Impact on equipment
When equipment within a system operates outside of manufacturer recommended levels it can shorten the life of equipment and result in unstable operation and failure.
Motors – Motors operate most efficiently within the rated levels prescribed on the nameplate of the equipment. When operated outside of these levels the motor may not perform as efficiently or may malfunction. Undervoltage increases the operating current causing overheating which will shorten the life of the motor. Furthermore, large loads may fail to start if the starting torque is not sufficient due to low voltages. These stresses on the motor will eventually lead to mechanical failure. The impact of overvoltage is similar in that it pushes the motor into magnetic saturation, causing it to draw excessive amounts of current beyond its nameplate ratings to compensate.
Motors are also impacted by transient voltage conditions, harmonics and other waveform distortion events, causing unstable motor operation, overheating and noise which leads to equipment damage and malfunction.
Sensitive electronic equipment – Electronic equipment including computers are prone to problems when exposed to noisy power supplies. Power supply noise can cause components to operate outside of rated values, causing overheating and equipment operation issues such as data error or loss, equipment malfunction and component failure.
Transformers, generators and other switchgear and cabling – Electrical switchgear operating in over or under voltage conditions is susceptible to overheating and unstable operation.
Additionally, in a similar way to motors above, this equipment is also impacted by transient voltage conditions including harmonics and DC offsets which can shorten equipment life and lead to equipment malfunction and eventual failure.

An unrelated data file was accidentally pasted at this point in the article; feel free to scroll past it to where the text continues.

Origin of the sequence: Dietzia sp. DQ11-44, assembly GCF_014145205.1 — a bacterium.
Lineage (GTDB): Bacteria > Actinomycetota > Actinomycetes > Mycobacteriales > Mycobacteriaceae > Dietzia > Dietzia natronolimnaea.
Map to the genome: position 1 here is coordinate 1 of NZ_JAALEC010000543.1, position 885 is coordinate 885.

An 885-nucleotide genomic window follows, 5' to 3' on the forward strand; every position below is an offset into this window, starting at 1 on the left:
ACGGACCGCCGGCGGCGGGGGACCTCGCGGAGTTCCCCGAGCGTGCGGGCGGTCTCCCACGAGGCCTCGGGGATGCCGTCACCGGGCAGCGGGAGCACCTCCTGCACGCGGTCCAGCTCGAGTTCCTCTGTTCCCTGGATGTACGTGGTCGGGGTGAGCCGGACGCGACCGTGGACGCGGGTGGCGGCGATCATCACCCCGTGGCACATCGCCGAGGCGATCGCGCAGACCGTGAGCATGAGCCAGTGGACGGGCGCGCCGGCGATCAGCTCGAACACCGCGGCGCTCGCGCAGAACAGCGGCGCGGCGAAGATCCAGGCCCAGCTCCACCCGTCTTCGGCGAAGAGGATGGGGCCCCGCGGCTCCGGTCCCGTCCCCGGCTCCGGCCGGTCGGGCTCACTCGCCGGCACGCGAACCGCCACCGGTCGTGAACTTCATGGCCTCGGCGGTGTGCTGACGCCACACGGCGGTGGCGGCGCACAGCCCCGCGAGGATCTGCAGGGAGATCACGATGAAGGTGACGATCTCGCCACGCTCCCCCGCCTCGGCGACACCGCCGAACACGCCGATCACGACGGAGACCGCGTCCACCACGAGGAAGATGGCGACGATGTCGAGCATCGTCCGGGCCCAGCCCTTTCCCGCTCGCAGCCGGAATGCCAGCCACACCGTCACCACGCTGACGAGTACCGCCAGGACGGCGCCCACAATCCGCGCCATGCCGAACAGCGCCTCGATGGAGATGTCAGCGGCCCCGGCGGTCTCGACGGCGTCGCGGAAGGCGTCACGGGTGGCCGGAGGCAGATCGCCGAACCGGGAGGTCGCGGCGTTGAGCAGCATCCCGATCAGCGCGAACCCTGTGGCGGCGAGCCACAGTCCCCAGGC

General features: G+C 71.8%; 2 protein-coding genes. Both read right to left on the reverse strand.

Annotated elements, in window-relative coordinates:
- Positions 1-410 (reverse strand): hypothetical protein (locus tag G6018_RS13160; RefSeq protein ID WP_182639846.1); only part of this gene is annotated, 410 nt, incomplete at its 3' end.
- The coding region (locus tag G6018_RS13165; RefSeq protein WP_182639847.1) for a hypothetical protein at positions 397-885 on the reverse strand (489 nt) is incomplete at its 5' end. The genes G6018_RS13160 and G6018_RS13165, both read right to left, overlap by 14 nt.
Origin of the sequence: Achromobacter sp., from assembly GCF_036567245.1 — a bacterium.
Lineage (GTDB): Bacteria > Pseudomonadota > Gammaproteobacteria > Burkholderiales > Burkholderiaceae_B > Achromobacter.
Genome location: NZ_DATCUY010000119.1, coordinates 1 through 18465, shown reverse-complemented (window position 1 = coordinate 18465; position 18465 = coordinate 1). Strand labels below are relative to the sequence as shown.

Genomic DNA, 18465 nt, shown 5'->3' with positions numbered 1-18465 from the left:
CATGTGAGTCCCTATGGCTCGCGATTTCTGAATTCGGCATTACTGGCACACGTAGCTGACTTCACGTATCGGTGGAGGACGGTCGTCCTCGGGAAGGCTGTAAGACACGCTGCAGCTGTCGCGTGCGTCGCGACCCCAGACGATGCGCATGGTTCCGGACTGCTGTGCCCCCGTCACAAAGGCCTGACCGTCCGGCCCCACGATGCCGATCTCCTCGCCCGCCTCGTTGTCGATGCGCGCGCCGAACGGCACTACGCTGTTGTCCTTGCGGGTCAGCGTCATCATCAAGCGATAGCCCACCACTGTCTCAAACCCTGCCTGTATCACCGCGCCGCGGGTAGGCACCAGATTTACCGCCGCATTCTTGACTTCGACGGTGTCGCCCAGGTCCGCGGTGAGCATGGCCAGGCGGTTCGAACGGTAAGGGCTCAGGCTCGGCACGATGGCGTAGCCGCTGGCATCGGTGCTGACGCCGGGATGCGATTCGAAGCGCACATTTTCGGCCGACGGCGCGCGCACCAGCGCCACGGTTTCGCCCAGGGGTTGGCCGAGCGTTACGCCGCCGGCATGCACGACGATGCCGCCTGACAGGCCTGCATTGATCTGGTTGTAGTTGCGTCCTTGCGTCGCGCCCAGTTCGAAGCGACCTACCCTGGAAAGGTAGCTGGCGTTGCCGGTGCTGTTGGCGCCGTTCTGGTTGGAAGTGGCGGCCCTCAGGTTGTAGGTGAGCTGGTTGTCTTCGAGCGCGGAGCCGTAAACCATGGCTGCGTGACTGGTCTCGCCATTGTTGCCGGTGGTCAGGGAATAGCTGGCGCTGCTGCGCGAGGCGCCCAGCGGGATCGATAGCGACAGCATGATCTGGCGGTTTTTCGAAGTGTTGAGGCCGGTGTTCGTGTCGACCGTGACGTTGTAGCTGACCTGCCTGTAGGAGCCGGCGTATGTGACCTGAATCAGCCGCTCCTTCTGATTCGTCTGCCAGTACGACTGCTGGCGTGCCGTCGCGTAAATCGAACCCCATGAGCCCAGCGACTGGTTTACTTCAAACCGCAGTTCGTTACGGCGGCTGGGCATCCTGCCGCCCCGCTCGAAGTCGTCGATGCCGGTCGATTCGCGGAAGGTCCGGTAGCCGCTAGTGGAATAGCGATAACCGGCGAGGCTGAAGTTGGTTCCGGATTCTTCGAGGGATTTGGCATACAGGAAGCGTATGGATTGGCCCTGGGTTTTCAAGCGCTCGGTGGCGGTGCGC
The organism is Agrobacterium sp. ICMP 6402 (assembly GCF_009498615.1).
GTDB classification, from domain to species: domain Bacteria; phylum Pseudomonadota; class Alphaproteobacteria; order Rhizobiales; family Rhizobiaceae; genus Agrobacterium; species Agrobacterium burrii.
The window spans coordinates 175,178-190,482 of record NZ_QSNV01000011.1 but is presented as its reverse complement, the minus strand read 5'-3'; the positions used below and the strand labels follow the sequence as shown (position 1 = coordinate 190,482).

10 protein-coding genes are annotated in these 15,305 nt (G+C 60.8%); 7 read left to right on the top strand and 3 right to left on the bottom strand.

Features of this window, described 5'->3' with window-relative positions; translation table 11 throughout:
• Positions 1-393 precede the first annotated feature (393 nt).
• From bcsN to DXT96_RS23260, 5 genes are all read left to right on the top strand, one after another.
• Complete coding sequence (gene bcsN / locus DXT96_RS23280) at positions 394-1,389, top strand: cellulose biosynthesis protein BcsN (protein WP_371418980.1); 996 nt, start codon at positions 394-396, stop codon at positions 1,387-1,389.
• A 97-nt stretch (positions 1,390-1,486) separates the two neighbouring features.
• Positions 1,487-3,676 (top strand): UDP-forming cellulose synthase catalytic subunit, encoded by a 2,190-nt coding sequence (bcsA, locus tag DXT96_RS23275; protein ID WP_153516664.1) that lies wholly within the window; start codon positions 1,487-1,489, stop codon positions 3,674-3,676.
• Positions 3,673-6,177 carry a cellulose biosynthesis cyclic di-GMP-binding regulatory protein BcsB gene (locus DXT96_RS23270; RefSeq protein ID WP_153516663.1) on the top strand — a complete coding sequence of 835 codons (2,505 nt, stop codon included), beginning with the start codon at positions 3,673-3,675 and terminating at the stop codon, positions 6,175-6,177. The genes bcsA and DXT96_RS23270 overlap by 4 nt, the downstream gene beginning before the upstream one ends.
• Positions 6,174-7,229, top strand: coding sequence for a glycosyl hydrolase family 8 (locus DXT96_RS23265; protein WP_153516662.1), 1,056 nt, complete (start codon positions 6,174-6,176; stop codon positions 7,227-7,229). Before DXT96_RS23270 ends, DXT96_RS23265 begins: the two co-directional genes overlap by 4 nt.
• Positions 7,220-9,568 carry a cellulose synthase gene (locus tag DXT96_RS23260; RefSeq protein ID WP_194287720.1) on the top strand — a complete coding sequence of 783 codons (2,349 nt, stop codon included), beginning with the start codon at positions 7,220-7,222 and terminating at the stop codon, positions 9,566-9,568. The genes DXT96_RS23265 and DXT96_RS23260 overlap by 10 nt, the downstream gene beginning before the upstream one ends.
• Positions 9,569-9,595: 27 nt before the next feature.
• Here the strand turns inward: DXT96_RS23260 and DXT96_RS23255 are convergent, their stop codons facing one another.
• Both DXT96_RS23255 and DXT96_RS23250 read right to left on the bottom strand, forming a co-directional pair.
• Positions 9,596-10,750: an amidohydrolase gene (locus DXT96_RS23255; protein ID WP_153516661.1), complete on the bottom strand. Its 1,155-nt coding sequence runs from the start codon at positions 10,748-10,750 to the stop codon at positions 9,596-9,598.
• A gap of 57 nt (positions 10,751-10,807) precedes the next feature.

Fuses and Circuit breakers – The most common outcome of poor power quality on fuses and circuit breakers is nuisance tripping (tripping of the protection device at a time other than when protecting against a fault event). Waveform distortion such as from harmonics, transients and sustained periods of over or under voltage can all create conditions in which the protection device sees voltage or current levels outside of normal operating thresholds, creating a trip event. Nuisance tripping can have a significant impact on equipment performance as it causes unplanned shutdown of equipment, data error or loss and possible damage to equipment.
Impact on bills
The energy triangle in Figure 1 shows how the energy supplied to a system is not necessarily the energy used, depending on the efficiency of the network. In summary:
- Real Power (kW) is the power that actually powers the equipment and performs useful, productive work.
- Reactive Power (kVAr) is required by some equipment (eg. transformers, motors and relays) to produce a magnetic field for operation; however it does not perform any real work.
- Apparent Power (kVA) is the vector sum of Real and Reactive Power and corresponds to the total power required to produce the equivalent amount of real power for the load.
Figure 1: Power Triangle